March 6, 2015
In a post written a couple of days ago, Omniref cofounder and CTO Montana Low wrote a blog post sharing his belief that startups and babies actually have a lot of similarities. Dubious as the comparison may sound, the analogy (and the accompanying story and reasoning behind this comparison) received a lot of praise on Reddit for how weirdly accurate it all seemed. Considering that Low himself has founded two Y Combinator-backed companies (Omniref and Tomo previously), he’s got a lot of experiences upon which to reflect. In the post itself, Low actually makes the analogy that starting a family in general is very much like starting a company (with the startup being the baby, obviously), and he breaks it down into 6 main similarities:
1. Find the right partner
“50% of marriages end in divorce and 62% of startups fail because of founder conflicts. Some people find life long love at first sight, but after having an open look at a couple hundred other startups across my two YC batches, it’s become clear to me that the most important decision you’ll make for your progeny is the partner you choose.”
According to Low, very much like a good marriage or partnership, you need to find the right cofounder to get into business with. He points out that this probably the most important step in the process. I mean, it would be awful to end up marrying someone only to discover five years later that divorce is inevitable and you’ll have to decide on primary custody over your child; for cofounders, starting off on the right foot and learning to work through issues as a team will help to avoid potentially ruining your startup’s future.
2. Don’t lose hope until you’ve learned everything
“I’ve been to a few VC meetings with a similar tragic feel as that doctor’s office. They’ve got lots of experience looking at babies like yours and have screening tests to indicate what’s going to be a success and what isn’t.”
Reflecting back on his wife’s first ultrasound, Low recounts how that first visit to the doctor to check on the health of his baby was similar to the experience of attending VC meetings. Sometimes, it’s simply a matter of getting all the facts and data to assure you that the problem you’re dealing with may not actually be as big or indeed even a problem in the first place.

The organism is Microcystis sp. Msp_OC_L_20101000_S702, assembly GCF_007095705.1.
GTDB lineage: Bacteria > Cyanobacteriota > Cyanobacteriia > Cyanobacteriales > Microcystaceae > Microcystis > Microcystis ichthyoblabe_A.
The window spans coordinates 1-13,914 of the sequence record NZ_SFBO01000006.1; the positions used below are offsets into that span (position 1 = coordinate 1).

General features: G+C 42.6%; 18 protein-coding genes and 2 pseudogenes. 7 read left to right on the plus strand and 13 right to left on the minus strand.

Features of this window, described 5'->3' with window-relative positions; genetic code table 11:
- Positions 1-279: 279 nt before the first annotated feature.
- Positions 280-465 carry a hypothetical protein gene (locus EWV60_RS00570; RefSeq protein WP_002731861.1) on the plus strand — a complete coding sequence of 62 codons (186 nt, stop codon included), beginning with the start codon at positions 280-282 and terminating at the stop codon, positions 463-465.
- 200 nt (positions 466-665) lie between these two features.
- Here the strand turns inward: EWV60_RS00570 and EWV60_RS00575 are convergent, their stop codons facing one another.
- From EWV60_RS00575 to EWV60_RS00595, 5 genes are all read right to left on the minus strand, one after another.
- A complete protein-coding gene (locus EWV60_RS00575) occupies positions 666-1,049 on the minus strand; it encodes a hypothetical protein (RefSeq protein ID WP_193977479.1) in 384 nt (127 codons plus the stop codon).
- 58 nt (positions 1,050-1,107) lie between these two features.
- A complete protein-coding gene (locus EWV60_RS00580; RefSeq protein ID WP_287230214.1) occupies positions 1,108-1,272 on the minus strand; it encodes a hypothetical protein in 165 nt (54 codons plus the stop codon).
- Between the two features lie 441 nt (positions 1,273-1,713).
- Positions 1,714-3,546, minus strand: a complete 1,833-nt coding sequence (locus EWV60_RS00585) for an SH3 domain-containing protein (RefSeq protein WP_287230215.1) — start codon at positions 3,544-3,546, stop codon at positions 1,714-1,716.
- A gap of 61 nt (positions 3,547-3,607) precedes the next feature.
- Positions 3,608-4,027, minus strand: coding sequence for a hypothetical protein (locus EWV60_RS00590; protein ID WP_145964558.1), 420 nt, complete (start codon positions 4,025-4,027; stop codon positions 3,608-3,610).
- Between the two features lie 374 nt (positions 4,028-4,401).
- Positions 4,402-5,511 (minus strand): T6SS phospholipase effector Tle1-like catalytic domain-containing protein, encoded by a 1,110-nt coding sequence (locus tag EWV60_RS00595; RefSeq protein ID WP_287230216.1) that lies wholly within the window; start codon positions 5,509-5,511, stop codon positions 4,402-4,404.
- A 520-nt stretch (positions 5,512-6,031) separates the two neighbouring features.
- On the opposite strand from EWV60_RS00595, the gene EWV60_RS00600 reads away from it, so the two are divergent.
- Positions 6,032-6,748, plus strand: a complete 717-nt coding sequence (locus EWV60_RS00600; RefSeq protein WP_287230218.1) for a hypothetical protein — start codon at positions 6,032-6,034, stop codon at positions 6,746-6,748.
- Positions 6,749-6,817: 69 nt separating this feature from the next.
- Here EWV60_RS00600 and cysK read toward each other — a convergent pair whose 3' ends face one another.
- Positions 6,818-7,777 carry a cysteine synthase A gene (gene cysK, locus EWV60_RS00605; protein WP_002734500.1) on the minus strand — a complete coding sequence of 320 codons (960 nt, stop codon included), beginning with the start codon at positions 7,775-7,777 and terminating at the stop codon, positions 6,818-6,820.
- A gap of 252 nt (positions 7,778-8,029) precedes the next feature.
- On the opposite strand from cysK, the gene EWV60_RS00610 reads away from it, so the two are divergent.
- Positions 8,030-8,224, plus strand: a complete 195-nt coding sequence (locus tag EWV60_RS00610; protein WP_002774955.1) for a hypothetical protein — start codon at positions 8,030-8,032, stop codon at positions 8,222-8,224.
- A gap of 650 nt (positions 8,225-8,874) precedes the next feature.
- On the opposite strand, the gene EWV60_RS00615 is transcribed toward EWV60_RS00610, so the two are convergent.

3. Launch too early, then get noisy
Babies are born as underdeveloped human beings – not yet fully at their prime stage; hence, they make a lot of noise out of frustration, happiness, or some other confused emotion that they themselves haven’t yet figured out. Over time, these babies respond to the people around them and the environments in which they’re expose. Similarly, Low writes that it’s necessary for startups to get out into the world underdeveloped: release and MVP and slowly develop your product to where you want it to be. In order for your startup to reach its optimum potential, y0u need to give your product actual experience in the real world – to have people interact with it, critique it, and help you develop it.
4. You won’t have to deal with poop forever
“As your company grows, and your customer base expands beyond forgiving early adopters into the real market, you might find that some jobs start to stink a little more. It will make your eyes water at times, but once you’ve got your hands in it, it just becomes another job.”
When babies are first born, they poop…and they poop a lot. Low argues that while poop is messy to deal with, you won’t have to deal with it forever. Eventually, babies and startups alike will grow out of it. There may be certain procedures or jobs at your company that you won’t necessarily be pleased about doing at first (such as spending hours going above and beyond to provide customer service), but eventually you’ll develop new methods to deal with those kinds of issues or tasks.
5. Stop looking around and paying too much attention to other babies
Stop comparing your baby/startup to other babies/startups out there. Every startup is different – their routes, their developments, and their paths to success. It would certainly be unfair both for you and your baby if you constantly compare them to other children. Instead of comparing your startup to the startup that managed to raise a half a million dollars pre-launch, consider your own startup’s metrics and look towards the long-term goals of your company.
6. Keep track of your baby/startup
“Startups and babies are stressful. You’ll never stop thinking about them, if you’re doing it right. You’ll wake up every night to a screaming fit, until one night you wake up and he’s not screaming, so you have to go check on him to make sure he’s still alive. Install a baby monitor so you can always check on the most important thing without getting out of bed. Instrument all your core metrics and create a dashboard or daily summary email. Sleep easier knowing how things are, and what you need to work on.”
Image: Flickr / peasap (modifications made)
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